On-Base Perception

Newsday's new all-encompassing baseball blog on the Yankees, Mets, MLB and more from around the sport.

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The cold, hard numbers behind the Yankees' cold offense

Curtis Granderson strikes out during the sixth inning

Curtis Granderson strikes out during the sixth inning of Game 1 of the ALCS. (Oct. 13, 2012) (Credit: Jim McIsaac)

You don't need a set of numbers to know that this Yankees offense is under-producing.

Watching Curtis Granderson swinging and missing at a breaking ball in the dirt, Nick Swisher feebly popping out or Alex Rodriguez confined to the bench could tell you that.

But the scary thing isn't even so much that the Yankees aren't hitting. It's that they aren't hitting with any authority.

The Yankees enter Game 4 of the American League Championship Series on Thursday with a .200 team average (58-290). That's by far the worst since they won the World Series in 2009. That season they batted .256 in the playoffs. In 2010 it was .241 and last year—against Detroit—it was .260.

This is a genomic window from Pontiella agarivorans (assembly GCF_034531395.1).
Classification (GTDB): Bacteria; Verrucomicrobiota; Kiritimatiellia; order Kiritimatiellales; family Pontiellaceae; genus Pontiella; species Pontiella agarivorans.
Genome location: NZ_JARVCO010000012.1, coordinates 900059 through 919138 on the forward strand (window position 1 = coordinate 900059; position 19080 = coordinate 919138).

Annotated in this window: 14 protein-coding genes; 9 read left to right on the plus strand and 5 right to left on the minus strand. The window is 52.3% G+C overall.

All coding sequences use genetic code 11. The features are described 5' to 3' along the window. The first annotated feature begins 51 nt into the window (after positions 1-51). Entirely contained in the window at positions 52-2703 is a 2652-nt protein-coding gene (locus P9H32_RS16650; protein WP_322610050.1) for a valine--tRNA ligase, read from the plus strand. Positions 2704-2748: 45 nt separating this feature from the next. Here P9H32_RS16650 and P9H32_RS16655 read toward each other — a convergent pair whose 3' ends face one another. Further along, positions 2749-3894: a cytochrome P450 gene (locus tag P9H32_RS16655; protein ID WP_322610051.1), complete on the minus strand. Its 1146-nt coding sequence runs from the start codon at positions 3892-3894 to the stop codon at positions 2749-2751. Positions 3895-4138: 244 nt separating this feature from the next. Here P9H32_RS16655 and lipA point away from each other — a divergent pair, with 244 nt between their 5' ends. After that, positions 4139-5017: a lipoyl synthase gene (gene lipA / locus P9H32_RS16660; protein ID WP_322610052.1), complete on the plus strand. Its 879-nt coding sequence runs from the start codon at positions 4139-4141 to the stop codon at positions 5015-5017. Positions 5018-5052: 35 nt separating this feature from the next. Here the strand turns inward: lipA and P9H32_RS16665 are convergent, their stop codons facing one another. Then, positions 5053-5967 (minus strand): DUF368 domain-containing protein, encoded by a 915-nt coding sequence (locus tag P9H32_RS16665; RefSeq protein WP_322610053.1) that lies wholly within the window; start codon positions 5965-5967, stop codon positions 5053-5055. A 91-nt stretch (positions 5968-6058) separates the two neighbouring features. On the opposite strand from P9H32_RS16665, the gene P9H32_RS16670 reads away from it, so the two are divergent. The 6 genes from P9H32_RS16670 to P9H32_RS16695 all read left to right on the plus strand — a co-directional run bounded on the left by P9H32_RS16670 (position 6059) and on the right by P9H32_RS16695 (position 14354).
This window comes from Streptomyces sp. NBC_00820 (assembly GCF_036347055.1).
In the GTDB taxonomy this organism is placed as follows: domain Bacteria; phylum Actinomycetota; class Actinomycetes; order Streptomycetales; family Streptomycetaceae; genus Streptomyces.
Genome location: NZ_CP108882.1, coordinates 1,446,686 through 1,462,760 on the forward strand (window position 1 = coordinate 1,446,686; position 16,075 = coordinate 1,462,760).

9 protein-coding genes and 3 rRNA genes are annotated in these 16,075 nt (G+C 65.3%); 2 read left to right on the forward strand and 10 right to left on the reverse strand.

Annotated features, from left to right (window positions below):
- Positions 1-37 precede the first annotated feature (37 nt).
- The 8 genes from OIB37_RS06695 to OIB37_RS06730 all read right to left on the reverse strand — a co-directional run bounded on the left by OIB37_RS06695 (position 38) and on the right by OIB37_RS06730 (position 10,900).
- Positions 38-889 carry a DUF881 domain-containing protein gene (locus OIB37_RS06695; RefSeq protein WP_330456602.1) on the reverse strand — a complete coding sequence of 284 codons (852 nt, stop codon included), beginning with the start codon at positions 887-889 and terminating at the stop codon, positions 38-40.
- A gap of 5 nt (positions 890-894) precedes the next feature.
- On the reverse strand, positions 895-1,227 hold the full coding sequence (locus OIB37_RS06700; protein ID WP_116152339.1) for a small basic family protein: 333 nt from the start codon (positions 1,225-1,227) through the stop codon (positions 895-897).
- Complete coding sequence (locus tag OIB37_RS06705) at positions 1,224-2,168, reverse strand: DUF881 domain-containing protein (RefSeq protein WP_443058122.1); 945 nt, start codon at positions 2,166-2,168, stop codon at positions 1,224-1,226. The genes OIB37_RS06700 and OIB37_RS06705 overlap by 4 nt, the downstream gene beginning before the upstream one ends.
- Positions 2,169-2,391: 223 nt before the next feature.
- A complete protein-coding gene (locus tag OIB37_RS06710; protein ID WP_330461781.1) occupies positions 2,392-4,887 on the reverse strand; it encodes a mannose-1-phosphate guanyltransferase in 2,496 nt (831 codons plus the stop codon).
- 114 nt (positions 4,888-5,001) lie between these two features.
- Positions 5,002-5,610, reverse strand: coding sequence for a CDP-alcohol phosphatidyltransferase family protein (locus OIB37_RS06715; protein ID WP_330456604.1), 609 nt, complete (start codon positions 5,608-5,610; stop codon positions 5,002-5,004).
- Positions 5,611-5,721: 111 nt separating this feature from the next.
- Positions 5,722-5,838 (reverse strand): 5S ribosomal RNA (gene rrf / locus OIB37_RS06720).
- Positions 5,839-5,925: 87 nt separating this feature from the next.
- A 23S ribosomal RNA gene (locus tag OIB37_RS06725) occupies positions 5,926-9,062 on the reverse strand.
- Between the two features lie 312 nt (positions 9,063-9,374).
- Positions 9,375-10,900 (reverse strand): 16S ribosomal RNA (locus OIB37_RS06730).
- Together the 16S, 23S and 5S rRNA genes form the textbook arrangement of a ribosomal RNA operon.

And then there's this: only 6.5 percent of the Yankees at-bats have resulted in an extra-base hit this postseason. That's also a low since their most recent title run: 2009 (8.6 percent), 2010 (9.8 percent), 2011 (8 percent).

The Yankees have been held to two extra-base hits or less in five of eight games this postseason. They only did that four times in 15 playoff games in 2009, and they only did it once (the Cliff Lee game) in nine 2010 postseason games. They were held to two extra-base hits or less three times in the five-game ALDS against Detroit in 2011.

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